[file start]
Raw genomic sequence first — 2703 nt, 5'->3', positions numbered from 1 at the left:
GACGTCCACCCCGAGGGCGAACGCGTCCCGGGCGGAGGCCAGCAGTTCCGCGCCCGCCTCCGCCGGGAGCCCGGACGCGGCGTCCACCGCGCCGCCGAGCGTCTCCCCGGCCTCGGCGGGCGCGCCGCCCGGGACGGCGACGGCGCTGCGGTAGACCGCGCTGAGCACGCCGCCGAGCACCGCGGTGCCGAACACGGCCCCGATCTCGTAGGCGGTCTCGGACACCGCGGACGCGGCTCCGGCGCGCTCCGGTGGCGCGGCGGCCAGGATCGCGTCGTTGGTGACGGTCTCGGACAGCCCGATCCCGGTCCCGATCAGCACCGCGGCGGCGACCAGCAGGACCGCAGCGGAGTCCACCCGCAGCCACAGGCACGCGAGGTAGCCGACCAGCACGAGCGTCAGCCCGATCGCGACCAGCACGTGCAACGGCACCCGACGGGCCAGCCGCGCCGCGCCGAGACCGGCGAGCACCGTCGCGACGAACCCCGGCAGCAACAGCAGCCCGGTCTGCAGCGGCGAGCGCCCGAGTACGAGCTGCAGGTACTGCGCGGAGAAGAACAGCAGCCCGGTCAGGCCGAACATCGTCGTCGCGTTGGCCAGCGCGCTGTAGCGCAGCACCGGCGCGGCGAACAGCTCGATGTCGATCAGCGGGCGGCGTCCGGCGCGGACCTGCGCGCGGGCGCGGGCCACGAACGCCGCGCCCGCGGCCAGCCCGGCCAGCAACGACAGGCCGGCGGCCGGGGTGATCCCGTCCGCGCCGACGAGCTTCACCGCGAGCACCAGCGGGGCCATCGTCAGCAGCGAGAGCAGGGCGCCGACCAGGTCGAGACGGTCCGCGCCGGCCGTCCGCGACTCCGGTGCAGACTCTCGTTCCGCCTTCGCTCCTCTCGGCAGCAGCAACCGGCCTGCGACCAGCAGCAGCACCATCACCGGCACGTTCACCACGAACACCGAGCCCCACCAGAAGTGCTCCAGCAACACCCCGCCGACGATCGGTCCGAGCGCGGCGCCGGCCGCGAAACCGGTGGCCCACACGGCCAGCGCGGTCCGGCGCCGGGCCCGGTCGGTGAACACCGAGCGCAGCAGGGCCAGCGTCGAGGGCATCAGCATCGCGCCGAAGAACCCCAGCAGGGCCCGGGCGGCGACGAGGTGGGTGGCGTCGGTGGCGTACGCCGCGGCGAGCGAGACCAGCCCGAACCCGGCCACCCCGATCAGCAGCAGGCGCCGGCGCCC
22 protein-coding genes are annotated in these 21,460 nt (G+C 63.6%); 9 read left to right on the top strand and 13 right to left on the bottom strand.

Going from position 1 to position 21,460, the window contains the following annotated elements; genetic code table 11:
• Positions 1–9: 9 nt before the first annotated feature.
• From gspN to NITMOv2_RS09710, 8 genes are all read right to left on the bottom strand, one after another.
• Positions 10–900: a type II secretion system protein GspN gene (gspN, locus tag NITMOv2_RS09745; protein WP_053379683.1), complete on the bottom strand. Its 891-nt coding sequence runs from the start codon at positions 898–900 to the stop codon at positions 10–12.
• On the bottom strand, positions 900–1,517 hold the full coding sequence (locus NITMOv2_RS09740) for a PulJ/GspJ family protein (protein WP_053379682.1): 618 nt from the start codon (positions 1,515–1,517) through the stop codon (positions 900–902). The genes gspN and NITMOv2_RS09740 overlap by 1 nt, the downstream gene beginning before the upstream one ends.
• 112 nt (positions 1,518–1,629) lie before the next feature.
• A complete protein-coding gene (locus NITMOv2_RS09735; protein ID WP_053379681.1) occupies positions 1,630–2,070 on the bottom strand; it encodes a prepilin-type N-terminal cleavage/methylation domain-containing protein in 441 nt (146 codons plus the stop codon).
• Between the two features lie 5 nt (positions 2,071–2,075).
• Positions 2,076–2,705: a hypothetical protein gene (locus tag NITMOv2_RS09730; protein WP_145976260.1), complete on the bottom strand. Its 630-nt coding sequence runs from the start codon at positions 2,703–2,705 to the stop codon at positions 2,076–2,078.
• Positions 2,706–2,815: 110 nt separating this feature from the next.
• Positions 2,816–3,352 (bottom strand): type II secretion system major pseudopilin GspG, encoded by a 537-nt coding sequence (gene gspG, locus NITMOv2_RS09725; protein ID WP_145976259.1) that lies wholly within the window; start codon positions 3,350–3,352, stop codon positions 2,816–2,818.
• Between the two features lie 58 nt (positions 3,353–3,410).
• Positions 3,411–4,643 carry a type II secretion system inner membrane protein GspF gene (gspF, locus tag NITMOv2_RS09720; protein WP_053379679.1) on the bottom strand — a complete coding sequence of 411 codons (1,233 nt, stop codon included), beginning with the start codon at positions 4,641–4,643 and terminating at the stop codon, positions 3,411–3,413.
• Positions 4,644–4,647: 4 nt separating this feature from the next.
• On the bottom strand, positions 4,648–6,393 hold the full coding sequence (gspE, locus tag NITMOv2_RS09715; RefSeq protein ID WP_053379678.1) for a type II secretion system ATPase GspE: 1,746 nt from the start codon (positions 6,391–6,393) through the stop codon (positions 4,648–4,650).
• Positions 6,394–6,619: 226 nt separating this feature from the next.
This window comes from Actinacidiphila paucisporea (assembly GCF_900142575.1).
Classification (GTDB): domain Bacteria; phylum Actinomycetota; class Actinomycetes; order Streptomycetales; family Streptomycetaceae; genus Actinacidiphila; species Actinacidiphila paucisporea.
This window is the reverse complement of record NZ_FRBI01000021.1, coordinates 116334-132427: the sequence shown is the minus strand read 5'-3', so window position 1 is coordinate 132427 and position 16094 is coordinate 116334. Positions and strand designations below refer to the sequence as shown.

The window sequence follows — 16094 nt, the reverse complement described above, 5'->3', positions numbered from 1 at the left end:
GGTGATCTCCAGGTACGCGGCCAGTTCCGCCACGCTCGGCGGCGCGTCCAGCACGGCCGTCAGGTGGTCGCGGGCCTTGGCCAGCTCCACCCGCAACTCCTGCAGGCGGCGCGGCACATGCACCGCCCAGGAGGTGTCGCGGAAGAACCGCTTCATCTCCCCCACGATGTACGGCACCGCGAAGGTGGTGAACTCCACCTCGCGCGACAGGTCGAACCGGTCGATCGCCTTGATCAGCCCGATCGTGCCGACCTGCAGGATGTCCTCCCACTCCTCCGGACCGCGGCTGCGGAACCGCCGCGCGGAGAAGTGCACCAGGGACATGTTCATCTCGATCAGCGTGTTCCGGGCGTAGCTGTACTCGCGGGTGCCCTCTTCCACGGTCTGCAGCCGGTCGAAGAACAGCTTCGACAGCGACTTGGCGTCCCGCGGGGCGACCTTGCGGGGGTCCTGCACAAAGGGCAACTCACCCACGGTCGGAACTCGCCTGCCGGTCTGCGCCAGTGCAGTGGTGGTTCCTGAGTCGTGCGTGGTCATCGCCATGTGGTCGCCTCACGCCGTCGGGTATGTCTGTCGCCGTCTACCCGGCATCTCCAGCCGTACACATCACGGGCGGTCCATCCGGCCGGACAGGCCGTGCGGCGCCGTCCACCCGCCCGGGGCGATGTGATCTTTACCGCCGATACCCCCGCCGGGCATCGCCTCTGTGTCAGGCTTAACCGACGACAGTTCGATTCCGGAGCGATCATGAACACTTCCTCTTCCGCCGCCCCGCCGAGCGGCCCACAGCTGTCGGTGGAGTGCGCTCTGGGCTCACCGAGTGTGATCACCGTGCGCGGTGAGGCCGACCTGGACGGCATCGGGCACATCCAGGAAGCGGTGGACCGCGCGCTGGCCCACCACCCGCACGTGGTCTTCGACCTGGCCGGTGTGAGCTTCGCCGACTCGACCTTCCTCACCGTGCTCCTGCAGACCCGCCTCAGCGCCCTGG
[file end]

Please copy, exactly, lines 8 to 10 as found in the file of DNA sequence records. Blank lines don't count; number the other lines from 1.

• On the bottom strand, positions 900–1,517 hold the full coding sequence (locus NITMOv2_RS09740) for a PulJ/GspJ family protein (protein WP_053379682.1): 618 nt from the start codon (positions 1,515–1,517) through the stop codon (positions 900–902). The genes gspN and NITMOv2_RS09740 overlap by 1 nt, the downstream gene beginning before the upstream one ends.
• 112 nt (positions 1,518–1,629) lie before the next feature.
• A complete protein-coding gene (locus NITMOv2_RS09735; protein ID WP_053379681.1) occupies positions 1,630–2,070 on the bottom strand; it encodes a prepilin-type N-terminal cleavage/methylation domain-containing protein in 441 nt (146 codons plus the stop codon).